One day after The Guardian newspaper in Britain disclosed a court order requiring Verizon to turn over to the National Security Agency on an ongoing, daily basis the records of all landline and cell phones calls of its customers, there was a new report Thursday (June 6th) in the Guardian and
The Washington Post about another program, called PRISM. In it, the NSA and FBI examines the country's main Internet companies, extracting audio, video, photos, emails, documents and connection logs to help track a person's movements and contacts. The companies involved include Microsoft, Yahoo, Google, Facebook, PalTalk, AOL, Skype, YouTube and Apple, but Google, Facebook, Yahoo, Microsoft and Apple said they don't provide the government with direct access to their records.

Reacting to the original Verizon story, some in Congress joined civil liberties and privacy advocates in condemning it, but other lawmakers from both parties defended its effectiveness, and leaders of the House Intelligence Committee said the program had helped block at least one attempted terrorist attack in the U.S. Intelligence experts said it's likely there were similar orders for other phone companies. Democratic Senator Dianne Feinstein said the order was a three-month renewal of an ongoing practice that is supervised by federal judges. The program was begun under former President George W. Bush and continued by President Obama.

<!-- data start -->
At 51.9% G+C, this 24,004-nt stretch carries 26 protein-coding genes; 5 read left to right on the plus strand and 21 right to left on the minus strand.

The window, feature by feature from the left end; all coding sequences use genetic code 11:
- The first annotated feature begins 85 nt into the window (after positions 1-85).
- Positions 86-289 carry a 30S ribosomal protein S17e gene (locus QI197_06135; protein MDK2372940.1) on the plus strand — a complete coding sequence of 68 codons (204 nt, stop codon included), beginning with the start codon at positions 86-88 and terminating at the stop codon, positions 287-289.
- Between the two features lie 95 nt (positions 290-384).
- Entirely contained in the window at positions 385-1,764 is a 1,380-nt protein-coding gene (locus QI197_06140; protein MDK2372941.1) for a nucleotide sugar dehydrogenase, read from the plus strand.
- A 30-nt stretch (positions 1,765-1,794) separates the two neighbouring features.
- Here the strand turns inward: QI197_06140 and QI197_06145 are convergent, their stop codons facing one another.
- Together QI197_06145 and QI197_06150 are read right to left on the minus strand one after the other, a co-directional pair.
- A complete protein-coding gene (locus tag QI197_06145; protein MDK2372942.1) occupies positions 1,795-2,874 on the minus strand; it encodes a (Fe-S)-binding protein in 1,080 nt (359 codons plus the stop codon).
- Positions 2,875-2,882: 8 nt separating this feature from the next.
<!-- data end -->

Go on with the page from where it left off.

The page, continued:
James Clapper, the director of national intelligence, strongly condemned the leaks last night, calling the PRISM disclosure "reprehensible" and saying the report about the phone record collecting could cause long-lasting and irreversible harm to the nation's ability to respond to threats. Clapper said a special national security court reviews the program every 90 days and that the government isn't allowed to indiscriminately sift through phone data. Instead, queries are only allowed when there is reasonable suspicion.